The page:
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Why Screaming-Loud Statement Shirts Are Trending in 2022
On Apr 23, 2022
Nowhere is this statement-sneaker approach more evident than in the men’s shirt department. Paris label Casablanca is known for its silk shirts with decoish resort iconography such as palm trees and tennis rackets. British label JW Anderson sells a springy button-up splashed with a giant, Dr. Seuss-style blue strawberry, while Valentino offers a purple short-sleeve shirt with a planet careening across the front, conjuring the cover of a 1970s pulp sci-fi novel. New York’s Bode takes a more pastoral approach to statement dressing with delicate, embroidered lace shirts that recall granny’s tablecloth.
I’ll save you from a design lesson that should accompany this article and just say... it’s not overly terrible. It’s not great either, and might be one of the most non-offensive offerings from the past 33 years.
It’s extremely boring, and it comes on the heels of seeing so many great offerings from Under Armour via Marcus Freeman’s coaching wardrobe (likely to be for public sale this summer). It doesn’t inspire any type of motion for me to grab my wallet and pull out that cold piece of plastic.
There are a lot of people that give this a failing grade because of a widely held belief that the shirt should always be green. While I wholeheartedly agree with that sentiment, I’d be willing to bet that this shirt will have record breaking sales due to its unoffensive nature.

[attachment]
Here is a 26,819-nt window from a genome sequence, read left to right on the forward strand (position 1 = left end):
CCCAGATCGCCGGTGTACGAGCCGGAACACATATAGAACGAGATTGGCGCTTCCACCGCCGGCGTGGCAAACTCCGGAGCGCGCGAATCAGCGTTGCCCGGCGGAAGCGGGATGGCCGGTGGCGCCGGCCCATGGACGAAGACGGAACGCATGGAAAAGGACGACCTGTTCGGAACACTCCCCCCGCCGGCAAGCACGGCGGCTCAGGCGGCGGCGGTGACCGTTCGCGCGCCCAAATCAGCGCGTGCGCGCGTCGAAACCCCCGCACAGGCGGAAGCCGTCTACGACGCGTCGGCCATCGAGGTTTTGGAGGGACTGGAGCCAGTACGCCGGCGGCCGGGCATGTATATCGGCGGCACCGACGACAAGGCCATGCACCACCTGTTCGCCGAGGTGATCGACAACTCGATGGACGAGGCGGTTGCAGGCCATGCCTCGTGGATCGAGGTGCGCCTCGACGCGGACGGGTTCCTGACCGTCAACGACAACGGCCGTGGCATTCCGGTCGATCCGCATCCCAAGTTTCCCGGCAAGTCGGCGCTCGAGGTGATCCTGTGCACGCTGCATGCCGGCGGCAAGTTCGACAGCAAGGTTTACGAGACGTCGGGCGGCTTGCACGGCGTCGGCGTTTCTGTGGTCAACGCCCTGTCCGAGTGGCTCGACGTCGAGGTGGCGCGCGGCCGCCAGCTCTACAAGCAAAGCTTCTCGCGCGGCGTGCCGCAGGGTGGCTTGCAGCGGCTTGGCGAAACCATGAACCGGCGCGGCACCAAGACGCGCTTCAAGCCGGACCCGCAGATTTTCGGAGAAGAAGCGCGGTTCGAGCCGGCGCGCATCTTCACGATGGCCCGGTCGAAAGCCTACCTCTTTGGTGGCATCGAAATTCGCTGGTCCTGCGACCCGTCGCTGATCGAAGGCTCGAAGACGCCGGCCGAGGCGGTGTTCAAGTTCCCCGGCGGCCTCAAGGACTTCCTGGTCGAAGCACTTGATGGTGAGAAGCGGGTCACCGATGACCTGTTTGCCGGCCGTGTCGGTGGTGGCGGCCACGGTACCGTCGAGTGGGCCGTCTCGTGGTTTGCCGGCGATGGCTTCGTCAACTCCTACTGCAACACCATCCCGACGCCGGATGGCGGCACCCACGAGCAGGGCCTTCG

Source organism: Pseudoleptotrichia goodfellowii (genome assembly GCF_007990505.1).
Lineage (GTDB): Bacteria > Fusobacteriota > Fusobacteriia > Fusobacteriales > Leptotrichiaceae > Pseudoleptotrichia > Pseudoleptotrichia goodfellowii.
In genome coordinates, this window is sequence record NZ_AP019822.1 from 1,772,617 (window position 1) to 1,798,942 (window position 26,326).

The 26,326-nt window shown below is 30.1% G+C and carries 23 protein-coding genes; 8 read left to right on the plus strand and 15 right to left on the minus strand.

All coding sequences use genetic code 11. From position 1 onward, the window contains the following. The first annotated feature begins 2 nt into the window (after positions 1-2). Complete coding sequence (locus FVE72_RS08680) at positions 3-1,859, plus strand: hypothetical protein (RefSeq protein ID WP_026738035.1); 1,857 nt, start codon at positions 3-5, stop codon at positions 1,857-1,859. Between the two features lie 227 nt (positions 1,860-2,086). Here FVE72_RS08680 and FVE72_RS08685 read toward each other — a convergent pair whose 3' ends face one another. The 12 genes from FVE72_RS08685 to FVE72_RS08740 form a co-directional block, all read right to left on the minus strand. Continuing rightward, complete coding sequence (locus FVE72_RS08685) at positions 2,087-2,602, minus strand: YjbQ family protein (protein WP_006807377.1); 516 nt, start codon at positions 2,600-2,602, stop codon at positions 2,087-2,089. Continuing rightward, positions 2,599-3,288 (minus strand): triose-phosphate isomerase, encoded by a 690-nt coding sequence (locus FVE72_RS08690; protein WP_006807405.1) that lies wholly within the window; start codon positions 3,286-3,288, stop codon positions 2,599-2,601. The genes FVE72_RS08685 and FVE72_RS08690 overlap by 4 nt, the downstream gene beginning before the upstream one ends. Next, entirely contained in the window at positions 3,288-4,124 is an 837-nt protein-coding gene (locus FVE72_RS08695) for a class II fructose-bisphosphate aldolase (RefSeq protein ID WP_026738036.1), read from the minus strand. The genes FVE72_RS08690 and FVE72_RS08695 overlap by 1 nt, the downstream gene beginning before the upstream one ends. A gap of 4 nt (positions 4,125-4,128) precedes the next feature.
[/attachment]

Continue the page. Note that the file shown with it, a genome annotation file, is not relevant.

It’s not terrible, but it really isn’t good either. It’s just there, and after three decades, people just want to go along to get along for the most part.
HERE’S A lightly hyperbolic theory I’ve been mulling over the past few months: Clothes today are being designed like sneakers.
I’m not suggesting that every shirt or sweater is meant to be plopped on your feet. Rather, the aims of contemporary sneaker design—Inject it with color! Mix the materials! Have it dominate an outfit!—are bleeding over into the rest of our wardrobes. Today, luxury clothes like Bottega Veneta’s alligator-green, corduroy-esque trousers or Gucci’s geometric-motif, double-breasted suit throb with a hollering hype normally reserved for the sneaker section.
The attention-seeking shirt has plenty of precedent: Versace minted a fortune in the ’80s by shilling breezy and baroque silk tops, iterations of which are still produced today. Similarly, labels like Prada and Belgium’s Dries Van Noten have long made shirts printed with everything from bouffant sunflowers to lipstick to Marilyn Monroe’s face. And though the comparison is a bit unkind, today’s luxury novelty shirts sit on the same family tree as the garish “going out shirts” from the brand Robert Graham that are a flashing red sign of a midlife crisis.